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Why do so many 21st century environmentalists ignore the lessons of the 20th century?

Planning works when everyone can agree on their aims, but decentralised systems reconcile different interests better. 
Political decision-making favours short-term solutions and the interests of well-organised groups. The poor, and those who care about the future should trust the market. 
Collective ownership is usually wasteful – the tragedy of the commons. Conservationists should avoid creating new commons and where possible turn natural ones such as fisheries and forests over to private ownership. 
If politicians refrain from interfering, the market will ensure that the eventual users make the best use of resources. 
Rights to compensation for pollution should be freely marketed.  Under relatively simple institutional constraints the person who comes to own the rights will be the one who can reduce pollution most cheaply. 
Much environmental wisdom is bound up in traditional institutions and practices which may appear cruel or wasteful to modern eyes. Well-meaning efforts to improve things often have environmentally harmful consequences.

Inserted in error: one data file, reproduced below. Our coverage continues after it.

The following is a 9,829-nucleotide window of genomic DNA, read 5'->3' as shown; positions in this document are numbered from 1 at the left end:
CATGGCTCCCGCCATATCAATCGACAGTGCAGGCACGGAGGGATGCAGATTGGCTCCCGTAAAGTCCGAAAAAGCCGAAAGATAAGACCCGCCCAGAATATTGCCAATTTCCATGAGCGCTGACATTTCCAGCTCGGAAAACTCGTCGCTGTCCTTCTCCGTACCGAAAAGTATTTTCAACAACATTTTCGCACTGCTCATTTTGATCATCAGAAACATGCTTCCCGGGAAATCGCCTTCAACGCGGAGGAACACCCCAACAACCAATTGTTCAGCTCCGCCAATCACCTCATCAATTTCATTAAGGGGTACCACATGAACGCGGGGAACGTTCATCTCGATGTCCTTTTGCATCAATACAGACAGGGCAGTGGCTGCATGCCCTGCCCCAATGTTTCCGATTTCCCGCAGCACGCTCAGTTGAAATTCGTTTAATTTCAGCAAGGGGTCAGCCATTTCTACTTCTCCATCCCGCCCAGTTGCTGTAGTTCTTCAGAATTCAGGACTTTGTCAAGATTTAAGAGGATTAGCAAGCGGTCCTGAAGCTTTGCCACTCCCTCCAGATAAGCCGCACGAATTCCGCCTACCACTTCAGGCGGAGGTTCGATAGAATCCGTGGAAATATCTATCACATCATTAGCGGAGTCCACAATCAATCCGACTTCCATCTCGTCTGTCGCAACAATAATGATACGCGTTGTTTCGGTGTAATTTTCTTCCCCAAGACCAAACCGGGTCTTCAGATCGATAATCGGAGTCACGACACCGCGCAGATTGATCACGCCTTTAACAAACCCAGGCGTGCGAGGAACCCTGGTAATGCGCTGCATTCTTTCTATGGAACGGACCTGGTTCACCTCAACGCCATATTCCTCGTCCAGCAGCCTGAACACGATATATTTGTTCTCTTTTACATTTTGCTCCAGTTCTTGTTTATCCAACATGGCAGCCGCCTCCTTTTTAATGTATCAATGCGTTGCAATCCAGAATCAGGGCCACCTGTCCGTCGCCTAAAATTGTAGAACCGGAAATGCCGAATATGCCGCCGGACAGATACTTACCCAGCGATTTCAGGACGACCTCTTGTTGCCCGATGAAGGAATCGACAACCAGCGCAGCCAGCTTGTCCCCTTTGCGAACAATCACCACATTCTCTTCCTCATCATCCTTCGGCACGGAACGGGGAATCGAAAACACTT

Few environmentalists have taken these lessons to heart. Even governments that have painfully learnt the virtues of the market for the rest of economic activity all too easily backslide to an easy collectivism on the environment.

Greenpeace and Friends of the Earth advocate planned limits to fossil fuel burning rather than markets in carbon quotas.   The latter would achieve the same effect more cheaply or a larger benefit at the same cost.  
Populist politicians try to prohibit traditional hunting practices both in rural Tory shires, and by primitive peoples in Greenland. 
Tax-funded roads, rural bus services, childcare subsidies*, common agricultural policies, foreign aid, national health services, and state parks, all create new commons. Whether or not they are desirable for other reasons they are harmful to the environment.